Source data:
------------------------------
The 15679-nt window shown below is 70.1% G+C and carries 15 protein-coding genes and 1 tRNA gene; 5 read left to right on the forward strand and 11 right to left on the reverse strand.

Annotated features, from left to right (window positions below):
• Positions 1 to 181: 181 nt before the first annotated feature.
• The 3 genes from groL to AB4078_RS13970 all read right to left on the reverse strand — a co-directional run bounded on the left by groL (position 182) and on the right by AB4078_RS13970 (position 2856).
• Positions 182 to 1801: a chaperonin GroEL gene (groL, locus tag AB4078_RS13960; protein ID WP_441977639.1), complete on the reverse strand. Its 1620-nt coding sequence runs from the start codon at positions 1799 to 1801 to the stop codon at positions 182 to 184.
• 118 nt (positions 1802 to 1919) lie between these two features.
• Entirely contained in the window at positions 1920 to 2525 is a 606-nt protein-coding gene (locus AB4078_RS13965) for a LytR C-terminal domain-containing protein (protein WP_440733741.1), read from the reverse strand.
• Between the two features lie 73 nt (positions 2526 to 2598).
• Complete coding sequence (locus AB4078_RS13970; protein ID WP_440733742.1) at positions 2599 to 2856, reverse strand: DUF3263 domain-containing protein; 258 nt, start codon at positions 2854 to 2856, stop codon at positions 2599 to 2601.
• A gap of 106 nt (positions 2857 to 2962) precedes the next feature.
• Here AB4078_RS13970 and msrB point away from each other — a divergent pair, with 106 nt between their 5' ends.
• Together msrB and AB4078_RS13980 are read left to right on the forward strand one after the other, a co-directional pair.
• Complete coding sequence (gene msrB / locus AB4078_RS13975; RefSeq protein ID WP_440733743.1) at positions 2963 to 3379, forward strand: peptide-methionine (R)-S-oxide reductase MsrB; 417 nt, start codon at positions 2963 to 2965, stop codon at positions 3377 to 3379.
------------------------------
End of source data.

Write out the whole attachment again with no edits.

The 15679-nt window shown below is 70.1% G+C and carries 15 protein-coding genes and 1 tRNA gene; 5 read left to right on the forward strand and 11 right to left on the reverse strand.

Annotated features, from left to right (window positions below):
• Positions 1 to 181: 181 nt before the first annotated feature.
• The 3 genes from groL to AB4078_RS13970 all read right to left on the reverse strand — a co-directional run bounded on the left by groL (position 182) and on the right by AB4078_RS13970 (position 2856).
• Positions 182 to 1801: a chaperonin GroEL gene (groL, locus tag AB4078_RS13960; protein ID WP_441977639.1), complete on the reverse strand. Its 1620-nt coding sequence runs from the start codon at positions 1799 to 1801 to the stop codon at positions 182 to 184.
• 118 nt (positions 1802 to 1919) lie between these two features.
• Entirely contained in the window at positions 1920 to 2525 is a 606-nt protein-coding gene (locus AB4078_RS13965) for a LytR C-terminal domain-containing protein (protein WP_440733741.1), read from the reverse strand.
• Between the two features lie 73 nt (positions 2526 to 2598).
• Complete coding sequence (locus AB4078_RS13970; protein ID WP_440733742.1) at positions 2599 to 2856, reverse strand: DUF3263 domain-containing protein; 258 nt, start codon at positions 2854 to 2856, stop codon at positions 2599 to 2601.
• A gap of 106 nt (positions 2857 to 2962) precedes the next feature.
• Here AB4078_RS13970 and msrB point away from each other — a divergent pair, with 106 nt between their 5' ends.
• Together msrB and AB4078_RS13980 are read left to right on the forward strand one after the other, a co-directional pair.
• Complete coding sequence (gene msrB / locus AB4078_RS13975; RefSeq protein ID WP_440733743.1) at positions 2963 to 3379, forward strand: peptide-methionine (R)-S-oxide reductase MsrB; 417 nt, start codon at positions 2963 to 2965, stop codon at positions 3377 to 3379.